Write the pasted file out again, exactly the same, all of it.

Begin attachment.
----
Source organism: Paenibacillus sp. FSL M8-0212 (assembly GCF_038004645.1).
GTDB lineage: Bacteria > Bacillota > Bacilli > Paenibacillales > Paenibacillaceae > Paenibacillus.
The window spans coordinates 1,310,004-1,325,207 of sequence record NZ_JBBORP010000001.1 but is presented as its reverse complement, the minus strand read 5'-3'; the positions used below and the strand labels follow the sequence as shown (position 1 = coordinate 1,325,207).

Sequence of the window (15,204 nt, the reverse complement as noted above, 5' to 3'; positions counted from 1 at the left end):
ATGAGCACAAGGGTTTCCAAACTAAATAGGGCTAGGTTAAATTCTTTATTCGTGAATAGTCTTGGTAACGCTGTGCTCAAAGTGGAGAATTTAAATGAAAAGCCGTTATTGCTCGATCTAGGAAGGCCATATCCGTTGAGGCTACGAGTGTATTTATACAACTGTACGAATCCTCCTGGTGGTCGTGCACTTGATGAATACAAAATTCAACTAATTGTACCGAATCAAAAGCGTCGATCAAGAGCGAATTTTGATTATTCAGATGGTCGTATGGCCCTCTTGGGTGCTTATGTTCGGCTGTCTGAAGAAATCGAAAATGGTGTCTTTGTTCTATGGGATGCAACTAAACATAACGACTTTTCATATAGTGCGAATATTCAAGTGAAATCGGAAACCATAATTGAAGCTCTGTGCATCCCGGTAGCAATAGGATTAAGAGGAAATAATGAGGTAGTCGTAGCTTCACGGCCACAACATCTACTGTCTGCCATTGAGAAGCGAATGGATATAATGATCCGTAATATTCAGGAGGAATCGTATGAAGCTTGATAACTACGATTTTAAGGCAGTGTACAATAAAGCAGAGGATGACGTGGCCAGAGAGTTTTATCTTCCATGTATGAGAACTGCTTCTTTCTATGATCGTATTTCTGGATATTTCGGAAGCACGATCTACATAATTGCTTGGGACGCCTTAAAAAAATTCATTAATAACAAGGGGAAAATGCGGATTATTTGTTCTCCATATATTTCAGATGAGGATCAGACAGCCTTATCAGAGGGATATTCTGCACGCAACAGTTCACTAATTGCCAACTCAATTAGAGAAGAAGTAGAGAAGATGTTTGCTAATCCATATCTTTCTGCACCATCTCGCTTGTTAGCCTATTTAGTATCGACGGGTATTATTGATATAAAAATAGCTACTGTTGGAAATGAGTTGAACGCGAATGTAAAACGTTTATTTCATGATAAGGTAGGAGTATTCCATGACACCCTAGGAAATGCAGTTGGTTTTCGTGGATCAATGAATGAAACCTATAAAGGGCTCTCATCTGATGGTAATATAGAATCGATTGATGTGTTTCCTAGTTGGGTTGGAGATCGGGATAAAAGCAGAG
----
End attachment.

Source organism: Paenibacillus sp. FSL M8-0212 (assembly GCF_038004645.1).
GTDB lineage: Bacteria > Bacillota > Bacilli > Paenibacillales > Paenibacillaceae > Paenibacillus.
The window spans coordinates 1,310,004-1,325,207 of sequence record NZ_JBBORP010000001.1 but is presented as its reverse complement, the minus strand read 5'-3'; the positions used below and the strand labels follow the sequence as shown (position 1 = coordinate 1,325,207).

Sequence of the window (15,204 nt, the reverse complement as noted above, 5' to 3'; positions counted from 1 at the left end):
ATGAGCACAAGGGTTTCCAAACTAAATAGGGCTAGGTTAAATTCTTTATTCGTGAATAGTCTTGGTAACGCTGTGCTCAAAGTGGAGAATTTAAATGAAAAGCCGTTATTGCTCGATCTAGGAAGGCCATATCCGTTGAGGCTACGAGTGTATTTATACAACTGTACGAATCCTCCTGGTGGTCGTGCACTTGATGAATACAAAATTCAACTAATTGTACCGAATCAAAAGCGTCGATCAAGAGCGAATTTTGATTATTCAGATGGTCGTATGGCCCTCTTGGGTGCTTATGTTCGGCTGTCTGAAGAAATCGAAAATGGTGTCTTTGTTCTATGGGATGCAACTAAACATAACGACTTTTCATATAGTGCGAATATTCAAGTGAAATCGGAAACCATAATTGAAGCTCTGTGCATCCCGGTAGCAATAGGATTAAGAGGAAATAATGAGGTAGTCGTAGCTTCACGGCCACAACATCTACTGTCTGCCATTGAGAAGCGAATGGATATAATGATCCGTAATATTCAGGAGGAATCGTATGAAGCTTGATAACTACGATTTTAAGGCAGTGTACAATAAAGCAGAGGATGACGTGGCCAGAGAGTTTTATCTTCCATGTATGAGAACTGCTTCTTTCTATGATCGTATTTCTGGATATTTCGGAAGCACGATCTACATAATTGCTTGGGACGCCTTAAAAAAATTCATTAATAACAAGGGGAAAATGCGGATTATTTGTTCTCCATATATTTCAGATGAGGATCAGACAGCCTTATCAGAGGGATATTCTGCACGCAACAGTTCACTAATTGCCAACTCAATTAGAGAAGAAGTAGAGAAGATGTTTGCTAATCCATATCTTTCTGCACCATCTCGCTTGTTAGCCTATTTAGTATCGACGGGTATTATTGATATAAAAATAGCTACTGTTGGAAATGAGTTGAACGCGAATGTAAAACGTTTATTTCATGATAAGGTAGGAGTATTCCATGACACCCTAGGAAATGCAGTTGGTTTTCGTGGATCAATGAATGAAACCTATAAAGGGCTCTCATCTGATGGTAATATAGAATCGATTGATGTGTTTCCTAGTTGGGTTGGAGATCGGGATAAAAGCAGAG